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Cinthia Ritchie

My Sister's Bones

we ran
through fields,
chests bare
and flat as boys',
scabbed knees itching
fierce and good mosquito
gnat spider bites

Running, we ran
from that house
getting away from hands
and feet creeping up the hall,
boogie man, nightmare,
the monster hiding
under on in the bed.

Pasture cool
and dark, shadows spreading
against skin hot
and salty taste of shoulders,
we lick peeled flesh
from each other's backs,
tasting webbed, dead tissue
and clover, dandelions,
the stained yellow teeth of marigolds.

Happy with smells and sun
we never wear shoes,
feet tough and bruised
running, we love need must
keep running, moist woods,
branches sly, nothing around
but silent wind and birds,
the slippery flutter of bees.

I love,
she, sister told me
once, the last time before
he, it came for me,
sheets against my mouth
no sounds nobody knows
I am silent as the creek,
horses in stalls, cows moody
night wanderings.

I love,
she said, sister whose bones
I now carry, eating her ash
two years ago, handfuls
against face lips eyes, so hungry.
I love, she said,
summer then and hot walking
for miles, woods hay crows,
we knew our blood would pound
always in that shady damp heaven

and cool.

Eve in Homer, Alaska

You be Eve,
he said, handing me
a peach because they were on sale
at the Safeway, and he was
a man of thrift and common sense
with a pension plan and health
insurance and nylon socks rolled
color to color in his third drawer.

Peach juice sliding
down my lips, another man
would have licked it off,
but he took a napkin,
dabbed my mouth with the
sureness of a mother,
those pale, smooth hands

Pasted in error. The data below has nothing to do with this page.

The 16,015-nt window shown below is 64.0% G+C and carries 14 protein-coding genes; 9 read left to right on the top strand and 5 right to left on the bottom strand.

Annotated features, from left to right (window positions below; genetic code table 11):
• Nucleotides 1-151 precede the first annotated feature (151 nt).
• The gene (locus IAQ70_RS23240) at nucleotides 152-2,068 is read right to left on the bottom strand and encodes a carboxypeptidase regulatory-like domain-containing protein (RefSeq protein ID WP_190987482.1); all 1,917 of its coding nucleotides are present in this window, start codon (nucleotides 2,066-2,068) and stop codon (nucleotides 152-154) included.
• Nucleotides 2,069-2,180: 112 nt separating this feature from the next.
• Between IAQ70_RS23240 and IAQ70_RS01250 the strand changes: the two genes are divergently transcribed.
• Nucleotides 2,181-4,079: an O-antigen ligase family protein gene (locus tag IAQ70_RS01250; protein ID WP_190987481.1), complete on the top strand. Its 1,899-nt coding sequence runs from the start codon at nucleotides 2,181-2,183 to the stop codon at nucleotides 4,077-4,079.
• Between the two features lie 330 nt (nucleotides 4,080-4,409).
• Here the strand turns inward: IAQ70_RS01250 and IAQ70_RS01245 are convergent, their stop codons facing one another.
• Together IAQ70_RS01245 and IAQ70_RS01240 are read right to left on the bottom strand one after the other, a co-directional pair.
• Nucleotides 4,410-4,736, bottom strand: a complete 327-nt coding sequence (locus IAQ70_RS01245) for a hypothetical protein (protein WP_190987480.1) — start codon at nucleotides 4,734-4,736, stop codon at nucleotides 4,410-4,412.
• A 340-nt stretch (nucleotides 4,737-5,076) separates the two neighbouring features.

casting out my sins.

So I was forced to invent more,
nights the sun barely set
and the waves pounded the shore,
my blood aching with a thirst
he couldn't swallow as I roamed
the beach dreaming of motorcycle
rides and men with wallet-chained pockets,
my skin suffering the bruises
of their slaps, each one welcomed,

In the mornings,
I told him the marks were
from falls. Like Eve,
I understood the enticement
of a lie. I was wicked
and ungrateful, longing
not for the serpent's bite
but its teeth tearing
my flesh as I burned and gasped.
Let the damned apple rot,
I wanted it all:
blood, bone, the white
teeth of muscle shining
my skin with the fallen
grace of salt.

©2003 by Cinthia Ritchie

Cinthia Ritchie is a freelance writer living in Alaska with her son, stubborn cats, and hyper dog. She is currently struggling over the last stages of her MFA. Her fiction, poetry, and nonfiction publications include Conspire, Horse Thief's Journal, Retrozine, Explorations, Clean Sheets, Dare Magazine, Ophelia's Muse, Scarlet Letters, Girlphoria, Ice Floe: International Poetry of the Far North, Inklings, Inside Passages, Mind Caviar, and Sho, with upcoming work in Moist and Thermoerotic. She's also had two short plays produced.

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